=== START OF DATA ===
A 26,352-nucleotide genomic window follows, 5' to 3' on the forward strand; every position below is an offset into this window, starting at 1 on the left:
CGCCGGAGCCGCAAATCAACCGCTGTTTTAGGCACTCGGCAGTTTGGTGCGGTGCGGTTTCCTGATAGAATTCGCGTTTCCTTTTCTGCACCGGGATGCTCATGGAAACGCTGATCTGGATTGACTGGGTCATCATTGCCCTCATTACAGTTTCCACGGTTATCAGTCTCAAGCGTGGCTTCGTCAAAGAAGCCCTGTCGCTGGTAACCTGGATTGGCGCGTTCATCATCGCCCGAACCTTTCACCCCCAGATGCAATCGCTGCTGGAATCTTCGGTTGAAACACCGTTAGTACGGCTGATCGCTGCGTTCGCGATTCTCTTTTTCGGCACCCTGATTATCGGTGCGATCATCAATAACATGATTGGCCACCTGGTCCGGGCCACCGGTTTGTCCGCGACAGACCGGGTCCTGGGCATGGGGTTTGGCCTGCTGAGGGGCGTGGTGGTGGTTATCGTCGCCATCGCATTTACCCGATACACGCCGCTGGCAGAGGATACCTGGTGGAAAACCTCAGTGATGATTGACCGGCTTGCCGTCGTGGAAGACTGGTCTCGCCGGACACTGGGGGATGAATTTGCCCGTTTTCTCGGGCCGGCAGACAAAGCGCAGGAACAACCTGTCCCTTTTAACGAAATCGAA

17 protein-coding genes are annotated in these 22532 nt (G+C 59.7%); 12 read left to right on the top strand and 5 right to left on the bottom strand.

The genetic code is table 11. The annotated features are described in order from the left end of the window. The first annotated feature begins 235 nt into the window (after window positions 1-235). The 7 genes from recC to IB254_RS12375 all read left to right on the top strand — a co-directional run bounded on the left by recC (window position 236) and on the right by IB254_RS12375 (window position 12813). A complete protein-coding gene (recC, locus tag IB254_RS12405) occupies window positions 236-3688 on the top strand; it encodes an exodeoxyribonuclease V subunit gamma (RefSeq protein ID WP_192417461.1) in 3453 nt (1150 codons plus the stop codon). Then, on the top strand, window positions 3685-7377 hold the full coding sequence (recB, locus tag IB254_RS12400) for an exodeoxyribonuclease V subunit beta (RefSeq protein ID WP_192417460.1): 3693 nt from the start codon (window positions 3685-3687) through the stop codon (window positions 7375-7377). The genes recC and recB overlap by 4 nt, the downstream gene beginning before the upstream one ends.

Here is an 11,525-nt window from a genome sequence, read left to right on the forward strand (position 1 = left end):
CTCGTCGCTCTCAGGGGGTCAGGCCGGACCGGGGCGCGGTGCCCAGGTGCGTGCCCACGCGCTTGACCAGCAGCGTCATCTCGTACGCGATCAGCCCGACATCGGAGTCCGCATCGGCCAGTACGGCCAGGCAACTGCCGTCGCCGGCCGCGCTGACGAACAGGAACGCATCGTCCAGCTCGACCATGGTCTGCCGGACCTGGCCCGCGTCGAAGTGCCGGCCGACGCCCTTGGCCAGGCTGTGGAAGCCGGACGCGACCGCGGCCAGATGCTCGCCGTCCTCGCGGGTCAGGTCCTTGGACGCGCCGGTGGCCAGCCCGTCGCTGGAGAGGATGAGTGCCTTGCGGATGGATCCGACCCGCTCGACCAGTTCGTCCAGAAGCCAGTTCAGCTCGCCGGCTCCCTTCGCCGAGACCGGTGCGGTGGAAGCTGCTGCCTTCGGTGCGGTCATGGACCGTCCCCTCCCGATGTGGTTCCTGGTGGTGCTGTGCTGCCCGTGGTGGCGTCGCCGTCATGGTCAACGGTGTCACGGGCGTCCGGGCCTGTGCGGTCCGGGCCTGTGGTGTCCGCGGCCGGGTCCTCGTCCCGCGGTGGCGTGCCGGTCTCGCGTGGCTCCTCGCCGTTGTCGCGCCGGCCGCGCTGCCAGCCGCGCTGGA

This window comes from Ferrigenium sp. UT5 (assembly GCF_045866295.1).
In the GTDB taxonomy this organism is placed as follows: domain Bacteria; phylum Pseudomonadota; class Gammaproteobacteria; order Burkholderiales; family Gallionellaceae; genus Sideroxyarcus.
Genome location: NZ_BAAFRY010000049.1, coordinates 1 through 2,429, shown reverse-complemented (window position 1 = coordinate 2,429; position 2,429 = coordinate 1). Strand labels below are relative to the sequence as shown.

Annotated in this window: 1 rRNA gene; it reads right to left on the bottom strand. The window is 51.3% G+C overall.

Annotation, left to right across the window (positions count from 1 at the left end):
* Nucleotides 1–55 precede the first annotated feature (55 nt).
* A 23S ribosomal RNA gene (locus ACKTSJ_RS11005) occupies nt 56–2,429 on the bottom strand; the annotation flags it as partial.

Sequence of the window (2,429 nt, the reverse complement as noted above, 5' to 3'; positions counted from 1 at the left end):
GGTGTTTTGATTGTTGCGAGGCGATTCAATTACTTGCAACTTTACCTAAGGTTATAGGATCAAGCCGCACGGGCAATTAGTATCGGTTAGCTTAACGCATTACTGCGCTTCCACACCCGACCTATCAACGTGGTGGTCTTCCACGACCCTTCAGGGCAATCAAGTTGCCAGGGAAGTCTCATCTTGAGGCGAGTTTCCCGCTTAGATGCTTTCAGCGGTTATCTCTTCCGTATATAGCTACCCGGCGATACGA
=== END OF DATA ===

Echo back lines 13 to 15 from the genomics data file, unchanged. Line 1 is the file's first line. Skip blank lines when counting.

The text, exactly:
* A 23S ribosomal RNA gene (locus ACKTSJ_RS11005) occupies nt 56–2,429 on the bottom strand; the annotation flags it as partial.

Sequence of the window (2,429 nt, the reverse complement as noted above, 5' to 3'; positions counted from 1 at the left end):
GGTGTTTTGATTGTTGCGAGGCGATTCAATTACTTGCAACTTTACCTAAGGTTATAGGATCAAGCCGCACGGGCAATTAGTATCGGTTAGCTTAACGCATTACTGCGCTTCCACACCCGACCTATCAACGTGGTGGTCTTCCACGACCCTTCAGGGCAATCAAGTTGCCAGGGAAGTCTCATCTTGAGGCGAGTTTCCCGCTTAGATGCTTTCAGCGGTTATCTCTTCCGTATATAGCTACCCGGCGATACGA